Some background on the Catholic Church in Latin America
Traditionally, Church associated with upper classes, status quo
However, there is also a tradition of local priests identifying with their communities
Church plagued by limited staff in many places, esp. rural areas and shantytowns
Many people in rural areas, shantytowns, saw priests rarely
Men in particular rarely seen in church
Folk Catholicism often more important culturally than official Catholicism
By 20th century, facing multiple challenges
Coping with modern world
Rise of Marxism
Growth of Protestantism, esp. in Brazil
Some early attempt to meet these challenges
Rerum novarum - 1891 - Pope Leo XIII
Deplored materialism of capitalism, atheism of Marxism
Inspired many in lower clergy to begin seeking a Catholic position on modern social issues
Catholic Action - inspired by Rerum novarum
Widespread movement in entire Catholic world
Sought Catholic version of social reform
Politicized many people, increased importance of lay leadership in Church
Cursillo movement - gets to Latin America by 1955
Short retreats meant to get men involved in church, develop lay leaders
Introduced idea of "see, judge, act" (rooted in ideas of Thomas Aquinas)
Vatican II (1962-1965)
Called by Pope John XXIII
Encouraged Church to enter a dialogue with the world
Allowed for a greater role for laity in the church (symbolized by use of vernacular)
From the conclusions -- The greater part of the world is still suffering from so much poverty that it is as if Christ Himself were crying out in these poor to beg the charity of the disciples. Do not let men, then, be scandalized because some countries with a majority of citizens who are counted as Christians have an abundance of wealth, whereas others are deprived of the necessities of life and are tormented with hunger, disease, and every kind of misery. The spirit of poverty and charity are the glory and witness of the Church of Christ.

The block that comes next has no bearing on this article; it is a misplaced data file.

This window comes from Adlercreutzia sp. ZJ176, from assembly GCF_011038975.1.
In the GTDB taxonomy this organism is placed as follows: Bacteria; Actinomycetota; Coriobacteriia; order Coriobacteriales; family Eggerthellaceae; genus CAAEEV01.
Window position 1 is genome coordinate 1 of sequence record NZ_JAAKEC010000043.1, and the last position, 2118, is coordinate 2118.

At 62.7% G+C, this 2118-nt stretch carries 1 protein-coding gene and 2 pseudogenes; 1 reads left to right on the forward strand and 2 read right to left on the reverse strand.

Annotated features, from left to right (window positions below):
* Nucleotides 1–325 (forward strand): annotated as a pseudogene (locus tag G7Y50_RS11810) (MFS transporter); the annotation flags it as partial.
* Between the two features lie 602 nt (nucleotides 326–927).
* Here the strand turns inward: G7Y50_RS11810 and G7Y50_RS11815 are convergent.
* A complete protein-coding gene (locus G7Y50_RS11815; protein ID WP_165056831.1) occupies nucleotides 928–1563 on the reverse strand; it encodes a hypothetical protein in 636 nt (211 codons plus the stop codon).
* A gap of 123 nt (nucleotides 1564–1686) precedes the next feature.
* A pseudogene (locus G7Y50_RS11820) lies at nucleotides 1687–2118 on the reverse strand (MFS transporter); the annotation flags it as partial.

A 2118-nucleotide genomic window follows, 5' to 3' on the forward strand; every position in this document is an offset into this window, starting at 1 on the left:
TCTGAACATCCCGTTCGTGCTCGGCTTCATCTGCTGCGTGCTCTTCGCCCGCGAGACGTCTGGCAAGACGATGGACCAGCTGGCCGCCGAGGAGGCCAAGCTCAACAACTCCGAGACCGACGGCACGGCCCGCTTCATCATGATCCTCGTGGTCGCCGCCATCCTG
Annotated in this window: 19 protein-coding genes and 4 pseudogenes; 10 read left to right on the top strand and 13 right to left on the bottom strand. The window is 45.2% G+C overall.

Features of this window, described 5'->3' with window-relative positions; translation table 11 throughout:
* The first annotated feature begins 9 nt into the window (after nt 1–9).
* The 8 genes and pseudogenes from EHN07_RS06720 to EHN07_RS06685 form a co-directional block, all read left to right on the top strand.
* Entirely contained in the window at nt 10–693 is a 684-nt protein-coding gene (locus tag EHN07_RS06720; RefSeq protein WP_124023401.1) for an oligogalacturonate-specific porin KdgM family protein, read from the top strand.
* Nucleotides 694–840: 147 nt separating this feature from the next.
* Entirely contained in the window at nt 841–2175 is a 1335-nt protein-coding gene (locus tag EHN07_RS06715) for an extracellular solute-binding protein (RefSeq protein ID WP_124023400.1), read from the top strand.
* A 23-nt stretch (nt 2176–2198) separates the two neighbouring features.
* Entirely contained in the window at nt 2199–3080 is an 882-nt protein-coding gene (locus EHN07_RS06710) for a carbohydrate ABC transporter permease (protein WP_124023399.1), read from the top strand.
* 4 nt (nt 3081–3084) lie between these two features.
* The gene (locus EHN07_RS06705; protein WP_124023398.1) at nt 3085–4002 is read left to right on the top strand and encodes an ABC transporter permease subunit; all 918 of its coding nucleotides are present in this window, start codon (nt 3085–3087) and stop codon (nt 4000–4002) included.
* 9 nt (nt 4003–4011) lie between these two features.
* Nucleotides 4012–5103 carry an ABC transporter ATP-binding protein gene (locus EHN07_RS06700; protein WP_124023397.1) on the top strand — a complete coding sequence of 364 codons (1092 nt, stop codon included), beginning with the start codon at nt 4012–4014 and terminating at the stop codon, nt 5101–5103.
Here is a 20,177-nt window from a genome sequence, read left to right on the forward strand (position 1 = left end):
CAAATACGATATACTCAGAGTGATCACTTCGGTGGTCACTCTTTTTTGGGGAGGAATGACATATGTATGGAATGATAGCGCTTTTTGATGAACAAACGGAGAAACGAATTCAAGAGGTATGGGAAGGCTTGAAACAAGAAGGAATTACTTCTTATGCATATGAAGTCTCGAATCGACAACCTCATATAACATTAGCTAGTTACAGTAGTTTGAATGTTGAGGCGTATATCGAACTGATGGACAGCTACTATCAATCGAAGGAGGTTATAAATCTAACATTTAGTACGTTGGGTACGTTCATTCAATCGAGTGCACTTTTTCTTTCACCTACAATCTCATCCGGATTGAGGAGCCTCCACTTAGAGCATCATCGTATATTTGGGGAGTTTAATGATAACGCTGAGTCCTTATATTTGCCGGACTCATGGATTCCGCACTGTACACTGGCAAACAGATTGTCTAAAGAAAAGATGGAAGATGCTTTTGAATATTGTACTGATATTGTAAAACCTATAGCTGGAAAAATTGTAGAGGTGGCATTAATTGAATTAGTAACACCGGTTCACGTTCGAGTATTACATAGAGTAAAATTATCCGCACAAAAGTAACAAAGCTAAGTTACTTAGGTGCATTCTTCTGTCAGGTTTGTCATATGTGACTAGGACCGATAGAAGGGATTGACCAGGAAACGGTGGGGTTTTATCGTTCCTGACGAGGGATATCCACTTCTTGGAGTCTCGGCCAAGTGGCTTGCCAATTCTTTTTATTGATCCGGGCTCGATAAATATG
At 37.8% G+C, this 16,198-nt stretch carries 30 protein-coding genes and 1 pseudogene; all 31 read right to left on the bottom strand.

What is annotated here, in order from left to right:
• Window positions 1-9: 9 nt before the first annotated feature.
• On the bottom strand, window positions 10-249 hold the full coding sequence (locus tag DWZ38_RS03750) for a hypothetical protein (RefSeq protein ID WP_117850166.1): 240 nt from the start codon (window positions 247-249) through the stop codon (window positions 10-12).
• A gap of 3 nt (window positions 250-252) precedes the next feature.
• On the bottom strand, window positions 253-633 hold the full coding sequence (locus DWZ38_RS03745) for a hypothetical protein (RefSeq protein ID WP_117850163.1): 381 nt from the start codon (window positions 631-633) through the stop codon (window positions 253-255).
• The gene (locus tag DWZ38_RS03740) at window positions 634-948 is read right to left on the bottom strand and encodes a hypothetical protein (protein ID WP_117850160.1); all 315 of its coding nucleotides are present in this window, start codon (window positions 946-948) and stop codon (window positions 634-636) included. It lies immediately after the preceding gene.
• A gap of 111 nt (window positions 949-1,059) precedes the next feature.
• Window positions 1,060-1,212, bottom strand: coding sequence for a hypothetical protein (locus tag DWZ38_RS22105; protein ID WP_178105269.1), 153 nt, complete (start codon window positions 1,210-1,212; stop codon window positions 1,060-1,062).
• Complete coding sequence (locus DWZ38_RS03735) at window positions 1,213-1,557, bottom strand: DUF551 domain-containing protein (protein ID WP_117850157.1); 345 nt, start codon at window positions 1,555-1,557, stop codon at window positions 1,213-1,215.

CELAM - Medellin, 1968
Council of Latin American Bishops meets to discuss meaning of Vatican II for Latin America
Because all liberation is an anticipation of the complete redemption of Christ, the Church in Latin America is particularly in favor of all educational efforts which tend to free our people . . . . A deafening cry pours from the throats of millions of men, asking their pastors for a liberation that reaches them from nowhere else.
The lack of socio-cultural integration, in the majority of our countries, has given rise to the superimposition of cultures.
For our authentic liberation, all of us need a profound conversion so that "the kingdom of justice, love and peace", might come to us. The origin of all disdain for mankind, of all injustice, should be sought in the internal imbalance of human liberty, which will always need to be rectified in history.
The Christian quest for justice is a demand arising from biblical teaching. All men are merely humble stewards of material goods. In the search for salvation we must avoid the dualism which separates temporal tasks from the work of sanctification. Although we are encompassed with imperfections, we are men of hope. We have faith that our love for Christ and our brethren will not only be the great force liberating us from injustice and oppression, but also the inspiration for social justice, under- stood as a whole of life and as an impulse toward the integral growth of our countries.
Our pastoral mission is essentially a service of encouraging and educating the conscience of believers, to help them to perceive the responsibilities of their faith in their personal life and in their social life.
The Latin American Church encourages the formation of national communities that reflect a global organization, where all of the peoples but more especially the lower classes have, by means of territorial and functional structures, an active and receptive, creative and decisive participation in the construction of a new society.
CELAM - Puebla - 1979
Under influence of more conservative Pope John Paul II, tones down some of Medellin